If you have obtained a judgment or court order, you will want to enforce it in a jurisdiction where the judgment debtor has assets or is located in order to receive whatever the court has granted.
EC Regulation 44/2001 on jurisdiction and the recognition and enforcement of judgments in civil and commercial matters (known as the “Brussels Regulation”) lays down rules governing the jurisdiction of courts in civil and commercial matters.
The regulation provides that any judgment given in an European Union (EU) country is to be recognised without special proceedings (Article 33(1)), unless the recognition is contested.
A “judgment” means any judgment given by a court or tribunal of an EU country, whatever the judgment may be called, including a decree, order, decision or writ of execution. Under no circumstances may a foreign judgment be reviewed as to its substance.
The regulation applies exclusively to civil and commercial matters. In particular, it does not apply to:
- the status or legal capacity of natural persons, matrimonial matters, wills and succession;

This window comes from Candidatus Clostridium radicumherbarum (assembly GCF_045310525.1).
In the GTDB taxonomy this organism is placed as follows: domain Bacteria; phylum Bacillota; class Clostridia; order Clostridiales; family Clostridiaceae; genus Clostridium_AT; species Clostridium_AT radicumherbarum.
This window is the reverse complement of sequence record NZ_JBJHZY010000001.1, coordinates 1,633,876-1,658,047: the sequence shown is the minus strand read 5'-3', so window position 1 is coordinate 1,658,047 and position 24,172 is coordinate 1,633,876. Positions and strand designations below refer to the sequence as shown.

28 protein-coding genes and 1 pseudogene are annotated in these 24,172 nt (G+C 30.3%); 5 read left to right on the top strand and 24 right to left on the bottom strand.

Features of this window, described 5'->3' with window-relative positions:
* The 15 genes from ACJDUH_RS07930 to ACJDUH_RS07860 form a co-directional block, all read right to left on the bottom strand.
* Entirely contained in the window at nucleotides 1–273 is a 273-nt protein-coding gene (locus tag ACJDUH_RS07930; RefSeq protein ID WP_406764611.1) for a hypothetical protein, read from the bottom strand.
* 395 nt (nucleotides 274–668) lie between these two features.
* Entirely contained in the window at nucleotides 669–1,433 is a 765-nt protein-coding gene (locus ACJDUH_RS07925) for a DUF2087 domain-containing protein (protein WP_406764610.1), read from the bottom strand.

- social security;
A judgment must be first “recognised” before it can be enforced in another Member State. A judgment will not be recognised if one of the grounds specified in the Brussels Regulation (Articles 34 and 35) apply:
- recognition is manifestly contrary to public policy in the Member State in which recognition is sought (Article 34(1));
- it was given in default of appearance and the defendant was not served with the document that instituted the proceedings in sufficient time and in such a way as to enable the
defendant to arrange for his/her defence (Article 34(2));
- it is irreconcilable with a judgment given in a dispute between the same parties in the Member State in which recognition is sought (Article 34(3));
- it is irreconcilable with an earlier judgment given in another Member State or non-EU country involving the same cause of action and between the same parties (Article 34(4)).
A court of a Member State in which recognition is sought of a judgment given in another Member State may stay the proceedings if an ordinary appeal against the judgment has been
The enforcement procedure itself is governed by the national law of the Member State in which enforcement is sought.
We are able to assist in the registration and execution of foreign judgments in Cyprus. If you require further information or advice regarding the registration and enforcement of foreign judgments in Cyprus contact us using [email protected]
The above should be used as a source of general information only. It is not intended to give a definitive statement of the law.